IT WILL be the most expensive musical Australia has ever staged, so you might expect King Kong to turn a skyscraper-sized profit. But if Love Never Dies and Moonshadow are any guide, it could lose money - and still be deemed a commercial success.
Like the great ape story, which opens in June, those two shows had their world premieres in Melbourne. Neither banked on a profit here. Instead, the windfall will come when they play internationally.
It's a far cry from the late 2000s, when we had to wait years for hit shows such as Wicked and Jersey Boys. Melbourne, it seems, is now a global testing ground for big (and potentially loss-leading) musicals.
Producers attribute this to our large pool of theatrical talent, the public's love of musicals and the ability to develop a show without the scrutiny of Broadway or the West End. Massive cost savings help sweeten the deal.
''Installing the sets might cost us half a million dollars here,'' says King Kong producer Carmen Pavlovic. ''In New York, it would be up around the $A6 million mark. They've got different union provisions there which are very prohibitive.''
Pavlovic is coy about the cost of her show but confirms it is ''multiples of what a normal musical would cost in Australia … we've spent $5 million trying out various animatronics and prototypes you'll never see on stage''.
What we will see is a six-metre gorilla looming over the audience, animated by hydraulics, computers and a team of puppeteers. Pavlovic says it's too expensive to move around Australia, which is why King Kong will play a limited season in Melbourne only.
The acclaimed producer already has her sights set on the lucrative international market. ''I wouldn't take it to New York if I knew it would only run for one year,'' she says. ''I'd hope we'd be there for at least a few years. It wouldn't be worth the money or the time otherwise.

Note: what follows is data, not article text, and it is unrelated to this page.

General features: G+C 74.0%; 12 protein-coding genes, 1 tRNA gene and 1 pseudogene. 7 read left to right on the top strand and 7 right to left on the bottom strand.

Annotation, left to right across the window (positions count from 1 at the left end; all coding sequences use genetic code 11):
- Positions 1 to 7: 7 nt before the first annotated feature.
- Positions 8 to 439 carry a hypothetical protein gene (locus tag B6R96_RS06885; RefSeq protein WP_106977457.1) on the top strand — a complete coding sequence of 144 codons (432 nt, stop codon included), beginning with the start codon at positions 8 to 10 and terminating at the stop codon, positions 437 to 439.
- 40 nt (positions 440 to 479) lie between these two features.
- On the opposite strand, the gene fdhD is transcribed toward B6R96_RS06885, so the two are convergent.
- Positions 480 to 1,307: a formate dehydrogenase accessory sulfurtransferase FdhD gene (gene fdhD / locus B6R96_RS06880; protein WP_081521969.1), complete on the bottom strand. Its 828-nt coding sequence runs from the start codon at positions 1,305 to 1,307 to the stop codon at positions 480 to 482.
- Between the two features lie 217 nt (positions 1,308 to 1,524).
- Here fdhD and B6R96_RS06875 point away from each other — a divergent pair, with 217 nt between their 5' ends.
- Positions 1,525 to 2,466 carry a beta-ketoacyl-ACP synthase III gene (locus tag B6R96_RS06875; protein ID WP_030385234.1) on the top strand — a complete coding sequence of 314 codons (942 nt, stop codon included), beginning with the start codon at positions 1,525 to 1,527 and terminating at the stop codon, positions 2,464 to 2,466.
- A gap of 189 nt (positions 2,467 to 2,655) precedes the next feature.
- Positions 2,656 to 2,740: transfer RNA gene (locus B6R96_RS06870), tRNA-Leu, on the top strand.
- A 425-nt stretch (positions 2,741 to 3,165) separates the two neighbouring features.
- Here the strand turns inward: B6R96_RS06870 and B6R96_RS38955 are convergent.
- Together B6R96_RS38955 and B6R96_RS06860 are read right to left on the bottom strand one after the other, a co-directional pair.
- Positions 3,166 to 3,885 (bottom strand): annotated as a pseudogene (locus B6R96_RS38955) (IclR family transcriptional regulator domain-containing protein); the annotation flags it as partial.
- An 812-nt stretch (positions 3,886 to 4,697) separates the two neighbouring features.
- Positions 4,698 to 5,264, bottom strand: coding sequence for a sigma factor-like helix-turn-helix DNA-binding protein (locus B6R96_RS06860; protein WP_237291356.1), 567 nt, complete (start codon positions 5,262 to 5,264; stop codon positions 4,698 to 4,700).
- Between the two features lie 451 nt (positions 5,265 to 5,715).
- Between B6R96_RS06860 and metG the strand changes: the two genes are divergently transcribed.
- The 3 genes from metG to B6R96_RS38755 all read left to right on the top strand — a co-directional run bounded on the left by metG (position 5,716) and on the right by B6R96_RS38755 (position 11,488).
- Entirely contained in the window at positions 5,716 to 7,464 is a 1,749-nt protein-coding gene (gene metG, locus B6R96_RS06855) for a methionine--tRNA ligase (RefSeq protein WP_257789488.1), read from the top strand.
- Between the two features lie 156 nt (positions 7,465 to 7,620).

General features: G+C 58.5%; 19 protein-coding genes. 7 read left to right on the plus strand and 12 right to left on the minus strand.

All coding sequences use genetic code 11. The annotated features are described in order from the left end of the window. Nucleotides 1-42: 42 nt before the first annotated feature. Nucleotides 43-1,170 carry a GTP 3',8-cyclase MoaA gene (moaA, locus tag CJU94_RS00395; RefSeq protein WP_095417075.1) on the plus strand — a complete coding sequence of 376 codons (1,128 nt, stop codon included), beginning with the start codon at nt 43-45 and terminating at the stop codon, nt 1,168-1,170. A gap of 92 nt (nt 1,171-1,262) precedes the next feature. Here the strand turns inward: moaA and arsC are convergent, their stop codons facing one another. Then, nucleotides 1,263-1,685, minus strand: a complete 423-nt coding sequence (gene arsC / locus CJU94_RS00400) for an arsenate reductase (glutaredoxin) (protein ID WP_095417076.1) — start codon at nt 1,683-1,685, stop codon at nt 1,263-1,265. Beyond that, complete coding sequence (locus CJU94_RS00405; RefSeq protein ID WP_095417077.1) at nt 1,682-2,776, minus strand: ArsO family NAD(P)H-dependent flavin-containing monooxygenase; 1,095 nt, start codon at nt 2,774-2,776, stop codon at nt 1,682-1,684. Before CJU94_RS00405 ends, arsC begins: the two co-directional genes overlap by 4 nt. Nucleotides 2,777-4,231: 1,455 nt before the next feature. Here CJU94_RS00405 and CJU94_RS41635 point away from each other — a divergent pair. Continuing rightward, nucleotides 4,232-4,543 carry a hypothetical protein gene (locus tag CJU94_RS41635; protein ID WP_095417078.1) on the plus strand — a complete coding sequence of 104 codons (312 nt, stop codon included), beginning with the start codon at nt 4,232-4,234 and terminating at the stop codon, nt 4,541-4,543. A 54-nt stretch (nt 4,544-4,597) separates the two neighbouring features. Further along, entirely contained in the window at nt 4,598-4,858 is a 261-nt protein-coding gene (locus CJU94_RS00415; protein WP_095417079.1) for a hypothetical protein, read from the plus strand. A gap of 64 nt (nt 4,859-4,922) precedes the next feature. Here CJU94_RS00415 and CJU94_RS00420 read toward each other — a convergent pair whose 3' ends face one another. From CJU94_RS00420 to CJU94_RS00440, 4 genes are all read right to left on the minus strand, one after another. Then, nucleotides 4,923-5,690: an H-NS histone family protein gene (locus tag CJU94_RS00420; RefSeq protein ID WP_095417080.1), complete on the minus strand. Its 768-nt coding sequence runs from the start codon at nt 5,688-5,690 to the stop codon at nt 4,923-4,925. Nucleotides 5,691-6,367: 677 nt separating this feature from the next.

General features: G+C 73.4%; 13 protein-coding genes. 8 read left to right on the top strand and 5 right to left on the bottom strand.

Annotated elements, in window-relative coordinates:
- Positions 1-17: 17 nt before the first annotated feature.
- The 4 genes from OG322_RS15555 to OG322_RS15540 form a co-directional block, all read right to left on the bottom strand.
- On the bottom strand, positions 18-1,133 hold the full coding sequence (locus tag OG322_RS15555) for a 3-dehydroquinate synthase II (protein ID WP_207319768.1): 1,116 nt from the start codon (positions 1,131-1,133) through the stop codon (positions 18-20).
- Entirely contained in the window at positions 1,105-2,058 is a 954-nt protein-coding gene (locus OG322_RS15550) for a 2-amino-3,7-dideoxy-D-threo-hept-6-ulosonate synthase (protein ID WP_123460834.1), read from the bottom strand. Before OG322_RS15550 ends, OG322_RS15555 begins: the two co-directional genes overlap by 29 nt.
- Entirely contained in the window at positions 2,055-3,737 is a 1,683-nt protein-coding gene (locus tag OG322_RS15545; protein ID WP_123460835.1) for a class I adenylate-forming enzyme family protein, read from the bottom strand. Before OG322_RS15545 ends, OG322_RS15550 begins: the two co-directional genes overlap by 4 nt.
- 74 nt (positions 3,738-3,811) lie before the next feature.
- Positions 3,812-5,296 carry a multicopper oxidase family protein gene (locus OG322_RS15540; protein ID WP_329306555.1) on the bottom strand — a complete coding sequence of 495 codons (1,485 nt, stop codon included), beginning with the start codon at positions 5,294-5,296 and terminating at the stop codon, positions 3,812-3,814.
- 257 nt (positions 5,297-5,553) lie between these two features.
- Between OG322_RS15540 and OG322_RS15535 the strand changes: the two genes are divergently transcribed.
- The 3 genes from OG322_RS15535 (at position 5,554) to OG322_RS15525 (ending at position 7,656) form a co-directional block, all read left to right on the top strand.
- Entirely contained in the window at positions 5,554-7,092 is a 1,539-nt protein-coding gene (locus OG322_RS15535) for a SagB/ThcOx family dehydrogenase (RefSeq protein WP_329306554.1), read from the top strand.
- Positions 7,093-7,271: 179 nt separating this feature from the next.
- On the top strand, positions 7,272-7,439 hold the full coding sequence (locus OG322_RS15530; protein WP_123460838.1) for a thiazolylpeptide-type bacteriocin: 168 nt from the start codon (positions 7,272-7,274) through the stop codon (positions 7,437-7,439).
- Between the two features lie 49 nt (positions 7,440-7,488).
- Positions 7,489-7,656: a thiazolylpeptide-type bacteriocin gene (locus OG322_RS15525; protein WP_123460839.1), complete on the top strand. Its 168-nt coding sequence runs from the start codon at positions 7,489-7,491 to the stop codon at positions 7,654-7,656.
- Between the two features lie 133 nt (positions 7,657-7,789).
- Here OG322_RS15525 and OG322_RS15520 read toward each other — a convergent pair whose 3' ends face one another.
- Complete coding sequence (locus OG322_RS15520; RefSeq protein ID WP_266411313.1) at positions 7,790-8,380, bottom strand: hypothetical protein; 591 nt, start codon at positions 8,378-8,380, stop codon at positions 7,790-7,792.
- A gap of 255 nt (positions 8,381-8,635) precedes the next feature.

''The dream is to have a flagship production in three or four key markets around the world. That's when you start earning multiple royalties, fees and profit shares and really exploit the asset.'' When asked about the Melbourne returns, Pavlovic says: ''If we make a profit, great. But we really see this as a chance to develop the show and take it to international markets.''
Tourism Victoria estimates it will draw 50,000 interstate and international visitors and have an ''economic impact'' of $45 million.
Like Pavlovic, Love Never Dies producer Tim McFarlane admits he never expected to profit from the Melbourne world premiere in 2011.
''Its real worth was always going to be in reproducing it outside Australia,'' says McFarlane, who rebuilt the show here after the original London version flopped. ''Our goal in Melbourne was to change the show artistically and have it accepted.''
It appears to have worked: McFarlane is now negotiating a British tour and a scaled-down version is playing in Copenhagen.
The future of Moonshadow is less certain. Created by Yusuf Islam, formerly known as Cat Stevens, it closed early last year after mixed reviews. At the time, producer Anthony Georgiou said, ''Melbourne was never a money-making exercise. Critics will pick the bones out of it, then we'll tweak the show and hopefully take it around Australia before we hit Broadway or the West End.''
Georgiou confirmed it would not recoup its costs until it moved overseas. ''Melbourne is a great testing ground,'' he said. ''There's lots of talent and audiences who are willing to try something new.
''It's attractive to producers because there's a level of creative freedom you don't get overseas.''